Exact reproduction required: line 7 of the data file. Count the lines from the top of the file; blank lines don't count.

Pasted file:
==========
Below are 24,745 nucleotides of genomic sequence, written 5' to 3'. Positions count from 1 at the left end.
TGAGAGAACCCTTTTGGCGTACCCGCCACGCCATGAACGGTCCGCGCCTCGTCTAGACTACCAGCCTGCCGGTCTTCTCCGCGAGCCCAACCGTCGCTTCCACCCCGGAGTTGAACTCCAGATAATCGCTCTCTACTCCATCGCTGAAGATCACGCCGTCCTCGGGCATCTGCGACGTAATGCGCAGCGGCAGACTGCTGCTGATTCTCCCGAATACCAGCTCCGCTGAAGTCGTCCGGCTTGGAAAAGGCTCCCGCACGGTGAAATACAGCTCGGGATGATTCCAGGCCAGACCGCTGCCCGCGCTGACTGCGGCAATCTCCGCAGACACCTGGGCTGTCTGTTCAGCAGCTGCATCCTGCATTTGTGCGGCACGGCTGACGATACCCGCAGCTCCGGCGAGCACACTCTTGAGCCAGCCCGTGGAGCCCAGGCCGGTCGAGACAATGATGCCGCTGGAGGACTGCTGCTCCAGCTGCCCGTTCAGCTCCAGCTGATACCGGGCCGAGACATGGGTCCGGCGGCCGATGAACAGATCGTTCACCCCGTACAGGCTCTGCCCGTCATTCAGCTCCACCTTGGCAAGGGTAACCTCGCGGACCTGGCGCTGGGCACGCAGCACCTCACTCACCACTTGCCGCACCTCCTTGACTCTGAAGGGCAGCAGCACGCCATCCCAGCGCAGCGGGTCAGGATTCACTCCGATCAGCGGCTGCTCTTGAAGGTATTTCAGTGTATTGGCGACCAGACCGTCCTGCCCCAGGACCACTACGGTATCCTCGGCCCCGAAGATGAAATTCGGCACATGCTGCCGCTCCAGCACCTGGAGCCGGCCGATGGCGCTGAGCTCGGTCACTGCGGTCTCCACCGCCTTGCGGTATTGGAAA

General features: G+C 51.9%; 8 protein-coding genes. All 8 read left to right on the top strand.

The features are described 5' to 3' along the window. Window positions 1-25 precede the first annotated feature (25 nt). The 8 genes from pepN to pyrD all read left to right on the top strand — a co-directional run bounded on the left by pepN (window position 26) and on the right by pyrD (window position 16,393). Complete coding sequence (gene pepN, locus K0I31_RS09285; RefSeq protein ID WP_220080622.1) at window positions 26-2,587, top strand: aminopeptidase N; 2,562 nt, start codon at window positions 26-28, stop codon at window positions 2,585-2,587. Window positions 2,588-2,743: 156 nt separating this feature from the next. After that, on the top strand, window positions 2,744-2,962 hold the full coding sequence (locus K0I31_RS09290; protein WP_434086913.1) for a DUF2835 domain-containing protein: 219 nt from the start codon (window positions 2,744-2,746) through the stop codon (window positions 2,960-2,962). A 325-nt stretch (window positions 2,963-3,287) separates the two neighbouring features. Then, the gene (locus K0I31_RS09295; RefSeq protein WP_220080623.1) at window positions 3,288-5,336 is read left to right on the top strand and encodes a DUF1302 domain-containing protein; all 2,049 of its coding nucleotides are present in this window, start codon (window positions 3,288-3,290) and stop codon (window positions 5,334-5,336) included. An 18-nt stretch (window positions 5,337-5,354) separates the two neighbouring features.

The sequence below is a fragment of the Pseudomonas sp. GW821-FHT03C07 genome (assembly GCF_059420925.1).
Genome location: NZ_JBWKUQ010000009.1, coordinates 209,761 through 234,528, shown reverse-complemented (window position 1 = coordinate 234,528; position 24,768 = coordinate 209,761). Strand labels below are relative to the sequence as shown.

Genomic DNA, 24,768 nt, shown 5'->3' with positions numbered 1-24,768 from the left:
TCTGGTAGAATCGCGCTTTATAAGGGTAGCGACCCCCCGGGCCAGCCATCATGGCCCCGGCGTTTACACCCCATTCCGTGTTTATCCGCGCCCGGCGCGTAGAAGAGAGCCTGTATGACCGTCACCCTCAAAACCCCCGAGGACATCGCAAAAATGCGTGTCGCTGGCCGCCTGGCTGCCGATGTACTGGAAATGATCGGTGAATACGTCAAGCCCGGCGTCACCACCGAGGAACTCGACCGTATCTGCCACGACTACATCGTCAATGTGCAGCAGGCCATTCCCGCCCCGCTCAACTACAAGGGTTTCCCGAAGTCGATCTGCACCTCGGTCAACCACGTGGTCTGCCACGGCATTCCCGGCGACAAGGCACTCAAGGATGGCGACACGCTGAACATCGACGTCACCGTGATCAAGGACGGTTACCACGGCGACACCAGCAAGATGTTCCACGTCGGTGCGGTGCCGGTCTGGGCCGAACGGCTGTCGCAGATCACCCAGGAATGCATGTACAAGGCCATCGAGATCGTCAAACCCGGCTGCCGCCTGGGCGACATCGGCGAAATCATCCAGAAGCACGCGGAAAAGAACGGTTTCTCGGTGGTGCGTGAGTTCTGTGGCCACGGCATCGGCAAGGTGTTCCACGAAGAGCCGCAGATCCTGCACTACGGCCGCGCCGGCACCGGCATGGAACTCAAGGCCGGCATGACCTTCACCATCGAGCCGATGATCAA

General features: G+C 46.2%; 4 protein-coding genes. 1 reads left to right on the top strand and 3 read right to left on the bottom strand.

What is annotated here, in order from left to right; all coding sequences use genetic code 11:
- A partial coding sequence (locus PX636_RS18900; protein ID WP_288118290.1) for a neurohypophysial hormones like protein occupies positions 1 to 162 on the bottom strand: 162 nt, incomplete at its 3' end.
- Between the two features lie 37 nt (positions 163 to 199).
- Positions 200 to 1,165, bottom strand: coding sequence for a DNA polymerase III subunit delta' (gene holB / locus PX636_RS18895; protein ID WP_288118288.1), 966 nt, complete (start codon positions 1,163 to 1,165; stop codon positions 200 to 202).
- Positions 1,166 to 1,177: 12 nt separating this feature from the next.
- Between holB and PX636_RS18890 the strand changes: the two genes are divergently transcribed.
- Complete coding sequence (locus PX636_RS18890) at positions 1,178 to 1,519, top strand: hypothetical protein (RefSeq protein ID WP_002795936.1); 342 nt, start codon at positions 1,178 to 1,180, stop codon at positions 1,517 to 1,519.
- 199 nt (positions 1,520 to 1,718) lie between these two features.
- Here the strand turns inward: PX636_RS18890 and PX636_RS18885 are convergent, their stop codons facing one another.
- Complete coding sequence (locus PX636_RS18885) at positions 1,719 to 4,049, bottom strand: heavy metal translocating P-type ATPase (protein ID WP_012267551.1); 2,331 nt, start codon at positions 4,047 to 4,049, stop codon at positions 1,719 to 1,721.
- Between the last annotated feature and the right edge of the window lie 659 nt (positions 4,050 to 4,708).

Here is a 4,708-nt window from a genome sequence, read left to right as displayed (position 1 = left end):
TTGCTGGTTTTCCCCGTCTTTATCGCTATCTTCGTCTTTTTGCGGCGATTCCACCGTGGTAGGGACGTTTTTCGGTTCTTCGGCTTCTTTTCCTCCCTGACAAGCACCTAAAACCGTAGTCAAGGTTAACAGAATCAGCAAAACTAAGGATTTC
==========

Genomic DNA, 24,768 nt, shown 5'->3' with positions numbered 1-24,768 from the left: